Drivers have been warned that new AI cameras, which are being trialled by a number of UK police forces, can 'spy inside' cars.

The new cameras, which use artificial intelligence, are being used by ten police forces across the country and could be rolled out nationally if they prove successful.

The technology will automatically be able to detect if motorists are using phones or not using seatbelts.

The high-tech cameras can detect if you are breaking the law, and pass the images on to the police for action to be taken.

Drivers can be fined up to £500 for not wearing a seatbelt in addition to penalty points, and using a mobile phone while driving can result in a fine of up to £1,000 and six penalty points.

The police forces taking part in the trial are: Durham, Greater Manchester, Humberside, Staffordshire, West Mercia, Northamptonshire, Wiltshire, Norfolk, Thames Valley and Sussex.

Jake Smith, director of Absolute Reg, told drivers: “The introduction of the AI cameras will inevitably catch many drivers out on UK roads, leaving them with hefty fines and penalties.

“Although it is illegal to hold or use a phone while driving, or travel without a seatbelt, unfortunately, many motorists fail to follow the rules.

“The cameras can spy inside a vehicle to catch law-breaking drivers and send their details to the police.

“The implementation of the new AI technology may seem like another ploy to get money from motorists, but introducing them is a positive step forward in making Britain's roads safer.

“The cameras should make drivers think twice before driving dangerously, and reduce incidents where people are killed or seriously injured.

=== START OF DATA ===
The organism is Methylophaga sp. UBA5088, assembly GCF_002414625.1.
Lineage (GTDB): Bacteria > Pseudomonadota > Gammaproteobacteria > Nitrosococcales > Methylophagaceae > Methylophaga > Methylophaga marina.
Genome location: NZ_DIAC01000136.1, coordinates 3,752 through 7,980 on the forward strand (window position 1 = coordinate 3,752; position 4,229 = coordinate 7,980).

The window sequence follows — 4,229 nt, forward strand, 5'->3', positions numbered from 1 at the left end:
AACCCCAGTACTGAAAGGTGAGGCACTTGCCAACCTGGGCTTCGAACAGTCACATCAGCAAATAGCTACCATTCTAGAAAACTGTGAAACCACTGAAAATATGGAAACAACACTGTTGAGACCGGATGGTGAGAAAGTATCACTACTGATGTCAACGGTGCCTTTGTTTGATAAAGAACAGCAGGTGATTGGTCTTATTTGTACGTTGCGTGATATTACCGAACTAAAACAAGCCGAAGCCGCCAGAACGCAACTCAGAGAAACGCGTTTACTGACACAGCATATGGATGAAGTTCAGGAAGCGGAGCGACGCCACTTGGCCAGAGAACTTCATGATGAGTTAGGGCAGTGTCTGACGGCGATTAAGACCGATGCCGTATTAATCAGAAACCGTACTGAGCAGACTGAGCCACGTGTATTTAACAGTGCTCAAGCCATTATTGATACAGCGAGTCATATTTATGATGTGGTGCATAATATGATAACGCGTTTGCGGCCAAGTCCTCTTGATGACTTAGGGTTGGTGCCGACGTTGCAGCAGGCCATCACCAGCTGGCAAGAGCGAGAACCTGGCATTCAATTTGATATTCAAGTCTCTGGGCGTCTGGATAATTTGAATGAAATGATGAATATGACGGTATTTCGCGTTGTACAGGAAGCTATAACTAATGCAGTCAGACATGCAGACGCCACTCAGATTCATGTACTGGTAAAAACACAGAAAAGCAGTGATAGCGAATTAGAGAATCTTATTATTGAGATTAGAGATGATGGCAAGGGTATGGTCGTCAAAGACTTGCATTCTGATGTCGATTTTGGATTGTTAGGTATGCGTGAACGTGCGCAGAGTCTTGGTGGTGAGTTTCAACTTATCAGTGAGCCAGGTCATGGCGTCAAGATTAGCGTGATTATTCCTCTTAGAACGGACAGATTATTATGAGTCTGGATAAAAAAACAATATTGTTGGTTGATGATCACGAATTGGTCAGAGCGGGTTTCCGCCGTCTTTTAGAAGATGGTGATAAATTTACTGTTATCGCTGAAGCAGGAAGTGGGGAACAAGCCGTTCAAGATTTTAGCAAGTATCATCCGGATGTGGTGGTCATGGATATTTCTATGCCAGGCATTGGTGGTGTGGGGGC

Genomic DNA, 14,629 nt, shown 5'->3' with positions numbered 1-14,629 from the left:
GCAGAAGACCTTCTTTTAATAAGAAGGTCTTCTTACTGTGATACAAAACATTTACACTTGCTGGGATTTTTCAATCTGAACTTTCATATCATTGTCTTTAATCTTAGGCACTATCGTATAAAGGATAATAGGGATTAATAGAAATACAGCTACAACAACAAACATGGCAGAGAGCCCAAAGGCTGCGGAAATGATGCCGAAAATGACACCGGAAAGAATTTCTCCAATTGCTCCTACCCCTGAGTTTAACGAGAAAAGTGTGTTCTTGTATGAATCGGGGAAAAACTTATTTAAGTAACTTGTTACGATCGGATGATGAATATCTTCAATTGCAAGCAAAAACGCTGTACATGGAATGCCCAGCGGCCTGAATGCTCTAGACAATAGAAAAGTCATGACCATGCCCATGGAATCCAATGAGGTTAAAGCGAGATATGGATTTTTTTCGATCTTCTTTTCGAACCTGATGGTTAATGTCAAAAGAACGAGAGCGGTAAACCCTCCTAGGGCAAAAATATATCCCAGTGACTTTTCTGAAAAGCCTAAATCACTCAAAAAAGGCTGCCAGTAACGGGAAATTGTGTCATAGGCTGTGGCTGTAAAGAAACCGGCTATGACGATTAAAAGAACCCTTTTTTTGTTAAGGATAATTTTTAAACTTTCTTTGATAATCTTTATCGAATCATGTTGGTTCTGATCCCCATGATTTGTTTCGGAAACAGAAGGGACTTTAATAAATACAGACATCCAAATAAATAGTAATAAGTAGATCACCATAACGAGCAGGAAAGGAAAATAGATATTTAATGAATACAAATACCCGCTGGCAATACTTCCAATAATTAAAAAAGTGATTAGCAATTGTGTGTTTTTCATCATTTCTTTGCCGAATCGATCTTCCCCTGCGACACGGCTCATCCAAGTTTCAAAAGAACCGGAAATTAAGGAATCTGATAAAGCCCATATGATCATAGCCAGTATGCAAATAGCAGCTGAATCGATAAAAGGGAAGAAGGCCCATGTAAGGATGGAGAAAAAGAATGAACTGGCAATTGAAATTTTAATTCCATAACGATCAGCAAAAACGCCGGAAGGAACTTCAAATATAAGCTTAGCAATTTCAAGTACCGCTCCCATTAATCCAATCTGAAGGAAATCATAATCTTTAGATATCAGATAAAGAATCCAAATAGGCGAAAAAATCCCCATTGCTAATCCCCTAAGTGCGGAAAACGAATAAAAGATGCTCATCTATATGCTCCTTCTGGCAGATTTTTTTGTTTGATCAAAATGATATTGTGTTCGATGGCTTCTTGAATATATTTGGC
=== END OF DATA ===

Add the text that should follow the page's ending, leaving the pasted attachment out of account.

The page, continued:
“Motorists should expect other police forces across the UK to be rolling out these AI cameras and should ensure they are always driving safely and following the rules of the road.

“We expect the AI camera system will be deployed nationwide promptly once proven successful in police trials and catch out thousands of offenders.”

The National Highways trial of the new cameras began in February and will continue until March 2025.

“We know that distracted driving and not wearing seatbelts were key factors in a high number of incidents that resulted in people being killed or seriously injured,” said National Highways’ Head of National Road User Safety Delivery, Matt Staton. 

“Working with our police partners, we want to reduce such dangerous driving and reduce the risks posed to both the drivers and other people. We believe that using technology like this will make people seriously consider their driving behaviour. 

“We will continue to invest in technology that could help make sure everyone using our roads gets home safe and well.”